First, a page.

PENTA Project XSR-FMC will develop a new flash memory controller platform that will improve flash memory storage systems’ security, safety and reliability. Furthermore, these controllers will significantly reduce energy consumption, contributing to greater sustainability.
Electronic devices require an increasing amount of storage as distributed intelligence spreads. These storage devices control sensitive and vulnerable social investments and infrastructure, making security an increasing concern as these devices become exposed to failure and hacking. Unfortunately, emerging Industrial Internet of Things (IIoT), Industry 4.0 (part of the fourth industrial revolution which deploys digital technologies to produce higher-quality goods at reduced costs), automotive and many other sensitive applications and industries are using storage that has not been designed with proper security.
Aside from implementing security features as proposed by the European Union Agency for Cybersecurity (ENISA), it is also essential to provide the highest reliability to protect related investments, as well as, ultra-low power consumption to promote sustainability. Different aspects of computing demand different solutions pertaining to bandwidth and memory-system capacity, regardless of the type of computing, such as local, cloud or fog (extending cloud computing to the edge of a network).
NAND flash memory system requirements for automotive, IIoT and Industry 4.0 are positioned between the industrial market (high reliability) and the consumer market (low cost, high volume), with both markets offering attractive opportunities. Crucially, however, neither has the necessary eco-system for these new markets, an essential ingredient XSR-FMC intends to develop.
Eco-system to create the right flash-memory controller
The XSR-FMC project will address the shortcomings of current flash memory controllers for two key highly demanding markets: IIoT and Industry 4.0. In particular, its goal is to build an eco-system to create, for those markets, flash memory controllers that offer: ultra-low power consumption; high reliability; and certifiable security for generations of flash memory to come. This will mean putting in place a development platform to build an eco-system to develop any kind of flash-memory controller. Crucially, the project consortium will deliver the necessary project expertise and experience.
As performance requirements increase, the high-speed, serial computer expansion bus standard called Peripheral Component Interconnect Express (PCIe) has constantly evolved and the PCIe gen4 standard is expected to strike the right balance between power and performance, alongside Non-volatile Memory Express (NVMe), a protocol designed to take full benefit of flash memories.
The technology used in flash-memory controllers are driven, on the one hand, by the evolution of NAND flash technology and their new requirements of error-correction coding, interface and flash-management features; and on the other hand, by the type of demand for memory systems.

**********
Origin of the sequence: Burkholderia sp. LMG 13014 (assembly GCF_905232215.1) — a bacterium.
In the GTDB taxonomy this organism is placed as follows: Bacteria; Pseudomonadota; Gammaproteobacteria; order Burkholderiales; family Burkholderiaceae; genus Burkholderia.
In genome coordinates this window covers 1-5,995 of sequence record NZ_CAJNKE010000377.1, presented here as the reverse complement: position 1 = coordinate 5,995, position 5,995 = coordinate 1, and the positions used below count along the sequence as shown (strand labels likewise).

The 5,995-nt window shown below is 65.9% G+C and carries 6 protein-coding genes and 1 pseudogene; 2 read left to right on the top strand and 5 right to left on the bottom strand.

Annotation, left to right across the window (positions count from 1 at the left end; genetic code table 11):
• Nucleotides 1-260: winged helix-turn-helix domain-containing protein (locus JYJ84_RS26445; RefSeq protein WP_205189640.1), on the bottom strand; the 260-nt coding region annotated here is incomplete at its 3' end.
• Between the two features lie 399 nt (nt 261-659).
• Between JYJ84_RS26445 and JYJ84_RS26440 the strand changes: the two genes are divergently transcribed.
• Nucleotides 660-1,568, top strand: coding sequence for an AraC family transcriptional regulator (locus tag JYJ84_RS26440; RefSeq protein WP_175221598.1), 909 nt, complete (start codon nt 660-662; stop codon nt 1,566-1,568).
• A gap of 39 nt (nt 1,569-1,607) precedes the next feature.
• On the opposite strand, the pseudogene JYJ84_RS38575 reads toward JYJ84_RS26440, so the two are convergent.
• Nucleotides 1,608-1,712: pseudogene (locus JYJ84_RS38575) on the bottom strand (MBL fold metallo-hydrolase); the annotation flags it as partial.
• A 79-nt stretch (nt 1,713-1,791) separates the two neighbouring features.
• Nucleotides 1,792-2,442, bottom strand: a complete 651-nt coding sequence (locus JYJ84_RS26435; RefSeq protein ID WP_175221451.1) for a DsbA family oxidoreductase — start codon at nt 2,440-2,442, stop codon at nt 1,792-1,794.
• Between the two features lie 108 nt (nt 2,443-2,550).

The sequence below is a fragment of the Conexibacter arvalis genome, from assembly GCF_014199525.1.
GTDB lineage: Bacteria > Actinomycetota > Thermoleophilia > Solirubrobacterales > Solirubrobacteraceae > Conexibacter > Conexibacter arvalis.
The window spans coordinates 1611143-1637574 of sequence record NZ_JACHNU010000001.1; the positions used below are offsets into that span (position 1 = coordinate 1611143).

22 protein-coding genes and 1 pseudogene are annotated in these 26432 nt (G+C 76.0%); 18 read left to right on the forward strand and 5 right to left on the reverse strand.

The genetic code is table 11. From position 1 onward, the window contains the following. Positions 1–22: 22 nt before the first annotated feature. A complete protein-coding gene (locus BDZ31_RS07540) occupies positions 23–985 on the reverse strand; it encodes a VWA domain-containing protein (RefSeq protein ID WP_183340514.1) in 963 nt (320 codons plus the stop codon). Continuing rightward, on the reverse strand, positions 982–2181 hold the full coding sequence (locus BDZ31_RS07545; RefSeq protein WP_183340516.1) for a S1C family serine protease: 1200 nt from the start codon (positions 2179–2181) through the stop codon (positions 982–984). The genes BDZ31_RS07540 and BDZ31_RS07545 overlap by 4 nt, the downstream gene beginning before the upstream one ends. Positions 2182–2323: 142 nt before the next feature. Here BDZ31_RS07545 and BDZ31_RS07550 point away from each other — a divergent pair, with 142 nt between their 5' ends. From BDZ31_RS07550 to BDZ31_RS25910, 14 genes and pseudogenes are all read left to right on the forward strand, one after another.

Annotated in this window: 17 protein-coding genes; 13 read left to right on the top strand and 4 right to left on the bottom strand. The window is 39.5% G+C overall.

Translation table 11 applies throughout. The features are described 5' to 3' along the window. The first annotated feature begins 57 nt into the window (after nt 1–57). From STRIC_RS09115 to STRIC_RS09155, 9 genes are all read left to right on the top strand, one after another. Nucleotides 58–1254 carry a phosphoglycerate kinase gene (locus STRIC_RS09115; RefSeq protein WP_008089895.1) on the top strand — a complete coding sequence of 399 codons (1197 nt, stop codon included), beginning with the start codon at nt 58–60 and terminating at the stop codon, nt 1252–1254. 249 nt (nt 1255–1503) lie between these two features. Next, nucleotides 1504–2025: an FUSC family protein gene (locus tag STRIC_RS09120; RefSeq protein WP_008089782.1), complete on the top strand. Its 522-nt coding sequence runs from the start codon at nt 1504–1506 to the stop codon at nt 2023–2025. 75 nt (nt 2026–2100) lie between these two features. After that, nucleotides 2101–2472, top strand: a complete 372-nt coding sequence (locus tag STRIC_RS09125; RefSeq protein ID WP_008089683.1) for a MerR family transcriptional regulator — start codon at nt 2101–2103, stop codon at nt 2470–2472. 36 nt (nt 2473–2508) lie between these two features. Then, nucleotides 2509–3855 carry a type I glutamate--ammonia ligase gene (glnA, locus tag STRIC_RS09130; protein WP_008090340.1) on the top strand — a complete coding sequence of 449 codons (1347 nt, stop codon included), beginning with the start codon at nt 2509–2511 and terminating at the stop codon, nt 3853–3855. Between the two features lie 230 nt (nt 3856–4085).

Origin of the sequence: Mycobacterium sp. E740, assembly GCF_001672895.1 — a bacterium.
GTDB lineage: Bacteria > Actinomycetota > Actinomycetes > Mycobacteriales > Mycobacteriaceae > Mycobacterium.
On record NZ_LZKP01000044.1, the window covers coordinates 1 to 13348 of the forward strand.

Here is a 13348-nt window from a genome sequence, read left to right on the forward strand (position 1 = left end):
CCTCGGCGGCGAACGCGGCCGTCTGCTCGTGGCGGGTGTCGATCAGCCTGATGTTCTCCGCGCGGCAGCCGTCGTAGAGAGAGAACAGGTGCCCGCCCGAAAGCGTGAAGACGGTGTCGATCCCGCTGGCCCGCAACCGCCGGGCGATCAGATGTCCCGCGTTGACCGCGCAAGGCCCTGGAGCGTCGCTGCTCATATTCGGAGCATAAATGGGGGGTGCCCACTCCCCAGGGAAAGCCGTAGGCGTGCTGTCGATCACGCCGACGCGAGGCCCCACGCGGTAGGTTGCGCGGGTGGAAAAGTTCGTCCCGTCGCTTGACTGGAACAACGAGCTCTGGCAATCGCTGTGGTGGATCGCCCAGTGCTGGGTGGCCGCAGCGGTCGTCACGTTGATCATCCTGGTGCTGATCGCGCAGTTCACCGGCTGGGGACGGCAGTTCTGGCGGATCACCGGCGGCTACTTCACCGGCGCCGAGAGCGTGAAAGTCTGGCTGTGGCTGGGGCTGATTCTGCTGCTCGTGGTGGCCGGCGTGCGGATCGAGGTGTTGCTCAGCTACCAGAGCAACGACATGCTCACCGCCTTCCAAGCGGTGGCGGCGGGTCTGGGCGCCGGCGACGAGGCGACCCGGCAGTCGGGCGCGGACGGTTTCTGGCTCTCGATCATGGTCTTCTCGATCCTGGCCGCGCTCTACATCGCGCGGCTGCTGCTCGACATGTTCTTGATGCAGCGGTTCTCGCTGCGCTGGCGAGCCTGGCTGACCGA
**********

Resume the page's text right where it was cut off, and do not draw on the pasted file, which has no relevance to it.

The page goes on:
Key requirements of the target markets (as defined in this project) are summarised as follows:
- High reliability across large ambient temperature range (most likely -40°C to +105°C);
- Extended lifetime;
- Resilience to sudden power failures;
- Ultra-low power;
- Fast interfaces;
- High security;
- Industrial/Automotive packaging grade;
- Diagnostic and support eco-system.
XSR-FMC will develop a demonstrator to ensure a rapid product ramp-up and time-to-market, and hence a better return on investment (ROI). The choice of interface will most likely be PCIe, but this can be revised, based on market changes. Notably, this interface will be flexible enough to adapt to, making only the host interface subject to change (although unlikely).
In order to offer a full NAND flash-memory system, the controller and memory must work symbiotically, which needs a very strong eco-system and relationship with flash suppliers. And the only way for Europe to successfully address those three markets is to join forces and foster partnerships. One way of achieving this is through a European project consortium comprising R&D-focused SMEs, research institutes and large manufacturing facilities, all capable of providing an ecosystem, a semiconductor product and platform, as well as, innovative, globally competitive intellectual property (IP) building-blocks. Importantly, several of these can be re-used and exploited independently in other future semiconductor designs, making them relevant to the ecosystem since they enable developments in semiconductor processes.
Furthermore, fostering cooperation between organisations that invest largely in R&D to develop state-of-the-art technology in their respective domains of expertise ensures the marketability of such a product. The consortium will also develop a reference design and packaging guidelines for a system-in-package (SiP) storage module, and deliver the necessary expertise to build a successful supply chain.
There are direct benefits for the entire consortium. XSR-FMC will provide project partners opportunities to address additional markets and applications outside their normal fields of operation. And relationships developed in this project could also trigger new opportunities.